A new book collects the incredible visualizations he created for the 1900 Exposition Universelle in Paris.
W.E.B. Du Bois wasn’t just one of the foremost civil rights activists of the late 19th and early 20th centuries. He was also a data visualization whiz who was able to turn his sociological research into innovative infographics that communicated the reality of the African-American experience to the world. Du Bois spent more than 20 years of his life working as a sociologist at Atlanta University studying black communities. In 1900, he was asked to contribute to the American Negro Exhibit, a showcase at the Exposition Universelle in Paris designed to explore the progress of black Americans since Emancipation. In response, he and his students at Atlanta University created 60 different infographics on topics like literacy rates, property ownership, and population growth of black Americans using research from his sociology lab, U.S. government data from the Census, other reports. More than a century later, these innovative infographics have been collected in a new book from Princeton Architectural Press called W.E.B. Du Bois’s Data Portraits: Visualizing Black America. Here are seven fascinating Du Bois visualizations included in the book.
1. "RELATIVE NEGRO POPULATION OF THE STATES OF THE UNITED STATES"
The American Negro Exhibit, which these were designed for, was meant to demonstrate the progress of African-Americans in the South since the end of slavery.
2. "ASSESSED VALUE OF HOUSEHOLD AND KITCHEN FURNITURE OWNED BY GEORGIA NEGROES"
"The essence of the exhibit's narrative declared that African Americans had made amazing progress over just 35 years since Emancipation on most dimensions crucial to human well-being," sociologist Aldon Morris writes in the book. "This progress was remarkable given that black Americans had endured over two centuries of slavery, two decades of Jim Crow, and all the oppressive conditions associated with subjugation."
3. "ASSESSED VALUATION OF ALL TAXABLE PROPERTY OWNED BY GEORGIA NEGROES"
The aim, essentially, was to refute racist ideas of black inferiority. While social Darwinists of the time argued that inequality was a natural byproduct of inherent racial differences, Du Bois and his students at Atlanta University gathered data that showed that, despite incredible obstacles, America's black population had made remarkable progress since slavery ended, equal or greater to that of other populations facing similar barriers.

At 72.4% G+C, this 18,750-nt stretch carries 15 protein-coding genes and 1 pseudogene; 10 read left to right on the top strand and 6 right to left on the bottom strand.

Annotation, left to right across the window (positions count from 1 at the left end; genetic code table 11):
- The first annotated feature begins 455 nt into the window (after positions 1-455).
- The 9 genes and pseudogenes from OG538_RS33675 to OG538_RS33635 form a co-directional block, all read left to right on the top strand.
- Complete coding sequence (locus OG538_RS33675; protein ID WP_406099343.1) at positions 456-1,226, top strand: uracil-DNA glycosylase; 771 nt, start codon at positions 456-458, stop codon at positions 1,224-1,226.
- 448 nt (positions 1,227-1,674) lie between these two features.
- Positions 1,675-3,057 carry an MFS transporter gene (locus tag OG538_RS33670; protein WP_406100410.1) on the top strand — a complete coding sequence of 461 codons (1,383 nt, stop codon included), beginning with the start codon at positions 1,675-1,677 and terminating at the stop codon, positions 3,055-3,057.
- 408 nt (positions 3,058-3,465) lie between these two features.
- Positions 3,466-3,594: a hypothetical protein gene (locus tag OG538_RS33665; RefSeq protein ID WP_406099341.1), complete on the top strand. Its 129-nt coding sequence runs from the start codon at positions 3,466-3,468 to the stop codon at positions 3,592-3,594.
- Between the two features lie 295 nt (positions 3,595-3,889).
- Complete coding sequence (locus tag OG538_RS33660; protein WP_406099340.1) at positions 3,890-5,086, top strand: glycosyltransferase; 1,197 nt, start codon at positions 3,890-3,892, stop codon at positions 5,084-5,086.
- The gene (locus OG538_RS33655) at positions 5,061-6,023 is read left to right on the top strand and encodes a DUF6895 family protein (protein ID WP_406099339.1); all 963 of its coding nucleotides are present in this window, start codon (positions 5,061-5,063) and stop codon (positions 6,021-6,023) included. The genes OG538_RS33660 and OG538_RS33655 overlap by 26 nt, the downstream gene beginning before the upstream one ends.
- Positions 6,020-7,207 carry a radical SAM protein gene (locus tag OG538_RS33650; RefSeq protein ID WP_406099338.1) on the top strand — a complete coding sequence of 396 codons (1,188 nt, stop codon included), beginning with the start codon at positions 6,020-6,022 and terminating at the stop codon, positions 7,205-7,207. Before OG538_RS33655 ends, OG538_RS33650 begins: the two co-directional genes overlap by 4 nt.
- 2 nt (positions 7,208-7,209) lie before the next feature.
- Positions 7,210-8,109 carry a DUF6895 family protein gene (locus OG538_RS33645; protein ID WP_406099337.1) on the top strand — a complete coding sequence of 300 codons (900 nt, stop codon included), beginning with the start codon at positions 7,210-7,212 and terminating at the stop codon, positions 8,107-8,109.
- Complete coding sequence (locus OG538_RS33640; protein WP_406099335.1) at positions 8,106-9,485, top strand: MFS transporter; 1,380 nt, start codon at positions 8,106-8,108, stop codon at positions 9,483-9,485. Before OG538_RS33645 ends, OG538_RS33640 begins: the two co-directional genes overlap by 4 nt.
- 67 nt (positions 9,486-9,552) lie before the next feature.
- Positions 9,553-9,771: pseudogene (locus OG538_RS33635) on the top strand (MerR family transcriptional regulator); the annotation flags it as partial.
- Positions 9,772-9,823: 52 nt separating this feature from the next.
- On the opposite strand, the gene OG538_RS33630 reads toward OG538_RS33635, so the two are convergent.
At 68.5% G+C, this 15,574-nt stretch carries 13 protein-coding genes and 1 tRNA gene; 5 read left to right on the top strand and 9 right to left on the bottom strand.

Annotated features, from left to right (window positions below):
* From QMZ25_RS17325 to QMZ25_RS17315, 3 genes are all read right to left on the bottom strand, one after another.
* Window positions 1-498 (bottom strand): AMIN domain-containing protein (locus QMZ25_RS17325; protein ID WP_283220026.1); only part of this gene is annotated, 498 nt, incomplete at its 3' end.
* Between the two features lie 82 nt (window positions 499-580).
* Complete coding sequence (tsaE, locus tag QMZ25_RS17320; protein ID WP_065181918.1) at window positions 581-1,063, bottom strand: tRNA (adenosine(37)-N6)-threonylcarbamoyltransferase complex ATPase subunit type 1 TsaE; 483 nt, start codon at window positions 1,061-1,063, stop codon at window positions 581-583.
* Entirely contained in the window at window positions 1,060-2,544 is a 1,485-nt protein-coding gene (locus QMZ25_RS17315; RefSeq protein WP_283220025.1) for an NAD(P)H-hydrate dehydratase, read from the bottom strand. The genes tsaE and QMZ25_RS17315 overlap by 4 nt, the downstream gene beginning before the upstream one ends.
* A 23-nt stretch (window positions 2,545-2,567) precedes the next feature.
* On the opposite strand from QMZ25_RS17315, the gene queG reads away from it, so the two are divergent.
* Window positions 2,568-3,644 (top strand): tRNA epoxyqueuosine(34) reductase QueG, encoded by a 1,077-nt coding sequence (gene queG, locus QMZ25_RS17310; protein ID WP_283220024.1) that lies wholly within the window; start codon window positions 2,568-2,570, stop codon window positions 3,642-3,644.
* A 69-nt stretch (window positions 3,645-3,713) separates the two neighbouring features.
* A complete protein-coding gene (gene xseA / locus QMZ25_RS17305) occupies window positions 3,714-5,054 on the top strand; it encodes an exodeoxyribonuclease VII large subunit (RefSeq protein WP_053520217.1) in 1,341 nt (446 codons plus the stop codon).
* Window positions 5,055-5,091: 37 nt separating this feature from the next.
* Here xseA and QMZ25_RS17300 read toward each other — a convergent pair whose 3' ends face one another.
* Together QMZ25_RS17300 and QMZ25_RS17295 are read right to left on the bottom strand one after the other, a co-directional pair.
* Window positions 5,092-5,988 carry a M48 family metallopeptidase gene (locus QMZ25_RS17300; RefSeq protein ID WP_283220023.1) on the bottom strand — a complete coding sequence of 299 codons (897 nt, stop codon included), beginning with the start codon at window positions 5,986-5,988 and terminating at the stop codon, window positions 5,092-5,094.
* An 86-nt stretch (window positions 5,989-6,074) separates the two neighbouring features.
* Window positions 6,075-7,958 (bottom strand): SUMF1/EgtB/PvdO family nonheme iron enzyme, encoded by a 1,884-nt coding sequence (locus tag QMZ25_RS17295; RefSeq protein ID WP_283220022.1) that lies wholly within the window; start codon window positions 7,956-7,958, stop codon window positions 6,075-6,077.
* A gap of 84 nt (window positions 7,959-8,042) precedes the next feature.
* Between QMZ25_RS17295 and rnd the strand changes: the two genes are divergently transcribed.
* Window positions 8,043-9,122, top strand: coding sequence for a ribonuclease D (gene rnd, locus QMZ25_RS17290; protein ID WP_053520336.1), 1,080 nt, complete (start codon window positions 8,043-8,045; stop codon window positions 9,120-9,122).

That included showing increases in literacy rates (black illiteracy rates in American were similar to European countries like Hungary, Du Bois noted), school enrollments, population (a refutation of the social Darwinist theory that the black population would eventually die out as part of "survival of the fittest"), land ownership rates, and other indications of social progress. Du Bois also compared statistics like marriage rates and age distributions of black American populations to that of black populations in European nations like France and Germany.
5. "CONDITION OF 300 NEGRO FARM TENANTS AFTER 1 YEAR'S TOIL, 1898"
Though they were designed to show racial progress, the visualizations did not provide a rosy view of African-American life in the South. Some portrayed the stark realities of how ongoing exploitation and oppression were still effecting black people. This one lays out the financial hardships tenant farmers dealt with at the turn of the century.
6. "COMPARATIVE RATE OF INCREASE OF THE WHITE AND NEGRO ELEMENTS OF THE POPULATION OF THE UNITED STATES"
Du Bois put the statistics in the context of greater international and domestic events. In this graph of comparative population increases between white and black populations in the U.S., he noted major factors that impacted these numbers, including "suppression of slave trade," the influx of European immigration, and Emancipation. (Du Bois's first book, published in 1896 and based on his Harvard dissertation, was called The Suppression of the African Slave Trade to the United States of America 1638-1870.)
7. "PROPORTION OF WHITES AND NEGROES IN THE DIFFERENT CLASSES OF THE OCCUPATION IN THE UNITED STATES"
At the time, creative and eye-catching data visualization was rare, especially in sociology. The charts, graphs, and maps Du Bois and his students created "foreshadowed new possibilities of communication sociological knowledge to the wider public," Morris writes. "From the vantage point of the 21st century, the innovator sociology contained in the exhibit continues to stand the test of time."
W.E.B. Du Bois’s Data Portraits: Visualizing Black America is available for $19 from Amazon.